Here’s a story:In Mumbai, India, a young lawyer named Afroz Shah moved to his new flat and saw plastic on the beach about 5.5 feet high. He and his neighbor began cleaning the beach in 2015. Eventually, more than 1,000 volunteers joined him and in 21 months, they collected more than 116 million pounds of trash spanning 1.5 miles of beach. What Shah calls “dates with the ocean” happens during the weekend. It’s a simple plan: pick up trash regardless of who it belonged to.
It’s estimated that “18 billion pounds of plastic waste flows into our oceans every year from coastal regions and 40% of plastics produced is for packaging.”
The problem is enormous and an individual looking at this issue can feel helpless or even feel taken advantaged of if you think you’re doing more than the rest. These leads to statements such as:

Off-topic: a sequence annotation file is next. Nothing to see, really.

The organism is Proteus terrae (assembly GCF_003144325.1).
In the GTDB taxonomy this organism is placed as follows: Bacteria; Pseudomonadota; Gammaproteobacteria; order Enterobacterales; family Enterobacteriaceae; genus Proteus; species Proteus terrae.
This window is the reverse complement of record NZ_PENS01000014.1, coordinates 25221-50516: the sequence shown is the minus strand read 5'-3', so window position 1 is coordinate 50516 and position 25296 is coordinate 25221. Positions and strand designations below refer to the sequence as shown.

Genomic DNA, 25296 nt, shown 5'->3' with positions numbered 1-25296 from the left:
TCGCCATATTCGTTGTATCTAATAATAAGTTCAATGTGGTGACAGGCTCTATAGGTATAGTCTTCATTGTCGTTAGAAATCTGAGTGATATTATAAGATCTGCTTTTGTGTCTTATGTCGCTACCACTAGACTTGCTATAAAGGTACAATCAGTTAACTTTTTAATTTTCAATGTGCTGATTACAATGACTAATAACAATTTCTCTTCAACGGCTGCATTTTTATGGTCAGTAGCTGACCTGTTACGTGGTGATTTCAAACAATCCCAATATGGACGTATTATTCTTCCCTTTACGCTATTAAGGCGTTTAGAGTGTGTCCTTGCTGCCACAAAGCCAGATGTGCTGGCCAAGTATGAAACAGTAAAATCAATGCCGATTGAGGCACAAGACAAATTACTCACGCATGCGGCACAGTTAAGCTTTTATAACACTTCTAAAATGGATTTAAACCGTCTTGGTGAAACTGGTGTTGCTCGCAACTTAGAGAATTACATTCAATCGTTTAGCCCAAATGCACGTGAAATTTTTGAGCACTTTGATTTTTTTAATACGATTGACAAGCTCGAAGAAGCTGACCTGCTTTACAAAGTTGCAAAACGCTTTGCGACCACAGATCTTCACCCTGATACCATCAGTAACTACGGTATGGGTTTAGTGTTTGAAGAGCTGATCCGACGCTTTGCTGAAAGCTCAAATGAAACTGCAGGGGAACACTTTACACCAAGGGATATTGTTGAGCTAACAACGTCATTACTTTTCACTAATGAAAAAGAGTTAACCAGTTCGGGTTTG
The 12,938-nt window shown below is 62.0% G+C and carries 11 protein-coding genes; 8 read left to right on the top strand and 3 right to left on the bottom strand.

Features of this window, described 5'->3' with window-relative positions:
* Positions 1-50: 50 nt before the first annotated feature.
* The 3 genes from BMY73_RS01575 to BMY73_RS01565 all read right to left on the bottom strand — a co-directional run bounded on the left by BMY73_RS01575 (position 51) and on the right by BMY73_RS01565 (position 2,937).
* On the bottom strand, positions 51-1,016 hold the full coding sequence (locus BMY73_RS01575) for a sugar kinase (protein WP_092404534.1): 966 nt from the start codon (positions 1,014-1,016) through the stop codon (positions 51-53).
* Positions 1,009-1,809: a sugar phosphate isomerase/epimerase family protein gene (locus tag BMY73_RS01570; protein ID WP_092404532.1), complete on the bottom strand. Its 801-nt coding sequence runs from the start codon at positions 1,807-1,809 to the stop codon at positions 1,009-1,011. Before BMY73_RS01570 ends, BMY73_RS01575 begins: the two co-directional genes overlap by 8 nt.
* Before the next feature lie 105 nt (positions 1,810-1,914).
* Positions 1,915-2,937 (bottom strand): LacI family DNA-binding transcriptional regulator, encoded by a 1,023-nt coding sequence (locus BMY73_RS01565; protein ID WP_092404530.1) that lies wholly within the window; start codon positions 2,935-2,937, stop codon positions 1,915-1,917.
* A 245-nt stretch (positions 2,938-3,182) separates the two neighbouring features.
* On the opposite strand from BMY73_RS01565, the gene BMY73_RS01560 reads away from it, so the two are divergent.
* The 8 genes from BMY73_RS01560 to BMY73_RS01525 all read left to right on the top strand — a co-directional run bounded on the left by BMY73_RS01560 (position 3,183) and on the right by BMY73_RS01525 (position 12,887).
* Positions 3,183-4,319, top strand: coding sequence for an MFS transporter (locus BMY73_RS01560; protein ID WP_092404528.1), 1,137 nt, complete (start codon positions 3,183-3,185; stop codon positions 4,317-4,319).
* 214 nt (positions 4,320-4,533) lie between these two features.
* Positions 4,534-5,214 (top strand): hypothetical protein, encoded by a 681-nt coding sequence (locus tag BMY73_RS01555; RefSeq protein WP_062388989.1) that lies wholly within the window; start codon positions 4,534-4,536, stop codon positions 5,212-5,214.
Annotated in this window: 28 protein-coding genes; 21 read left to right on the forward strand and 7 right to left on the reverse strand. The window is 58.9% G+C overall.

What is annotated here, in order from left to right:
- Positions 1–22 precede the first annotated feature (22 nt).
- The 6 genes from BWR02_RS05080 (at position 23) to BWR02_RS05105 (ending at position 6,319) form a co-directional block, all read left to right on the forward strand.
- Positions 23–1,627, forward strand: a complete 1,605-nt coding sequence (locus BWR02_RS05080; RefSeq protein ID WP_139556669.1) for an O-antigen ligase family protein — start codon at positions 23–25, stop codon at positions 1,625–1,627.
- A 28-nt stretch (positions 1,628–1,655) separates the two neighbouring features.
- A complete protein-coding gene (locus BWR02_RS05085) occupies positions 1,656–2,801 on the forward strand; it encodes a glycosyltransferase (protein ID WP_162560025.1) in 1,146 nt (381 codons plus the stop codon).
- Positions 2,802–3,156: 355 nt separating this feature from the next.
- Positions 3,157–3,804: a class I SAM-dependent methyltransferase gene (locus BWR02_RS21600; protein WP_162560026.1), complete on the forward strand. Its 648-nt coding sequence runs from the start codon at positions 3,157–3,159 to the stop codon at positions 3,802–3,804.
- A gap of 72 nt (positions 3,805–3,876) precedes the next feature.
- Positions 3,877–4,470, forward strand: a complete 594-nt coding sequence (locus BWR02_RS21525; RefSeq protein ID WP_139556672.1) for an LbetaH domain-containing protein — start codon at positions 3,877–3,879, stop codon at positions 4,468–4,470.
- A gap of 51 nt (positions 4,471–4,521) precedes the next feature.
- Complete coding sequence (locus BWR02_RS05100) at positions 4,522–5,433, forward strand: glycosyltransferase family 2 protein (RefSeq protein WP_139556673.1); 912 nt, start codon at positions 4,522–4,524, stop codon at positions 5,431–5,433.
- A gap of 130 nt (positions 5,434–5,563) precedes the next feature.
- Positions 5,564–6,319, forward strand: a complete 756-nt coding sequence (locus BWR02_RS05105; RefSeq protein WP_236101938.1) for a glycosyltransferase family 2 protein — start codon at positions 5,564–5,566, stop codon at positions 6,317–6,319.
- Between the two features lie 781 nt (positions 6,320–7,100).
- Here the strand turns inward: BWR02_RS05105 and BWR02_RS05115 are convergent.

I’m only 1 out of 7.7 billion. Why should I bother?
Even if I’m reducing my plastic waste, it doesn’t mean the rest of the world is going to make the same behavioral change. Why should I?
It’s these types of feelings that lead to the free rider problem. We all know that we benefit from the oceans, but because our oceans are a part of the public goods, as individuals, we don’t feel obligated to take care of them.
We’re just hoping that the rest of the 7.7 billion will find a way to solve the problem.
But the Versova Beach Cleanup shows us that we can overcome the free rider problem.
Lessons & Mantras
One person can make a difference.
Commit to do what you can, no matter how small.
Yes, even those who don’t put in the effort will enjoy the benefits of what you do, but so will you.
Feel good about your efforts. Dramatic results are sure to come in the future.
This is a privilege–not a sacrifice. You get to do this for planet earth. That’s lucky!
You don’t have to start a massive cleanup like Shah to protect our oceans from plastics and trash, but we can certainly start at home and with the choices we make. I know it’s easy to get discouraged, but say this: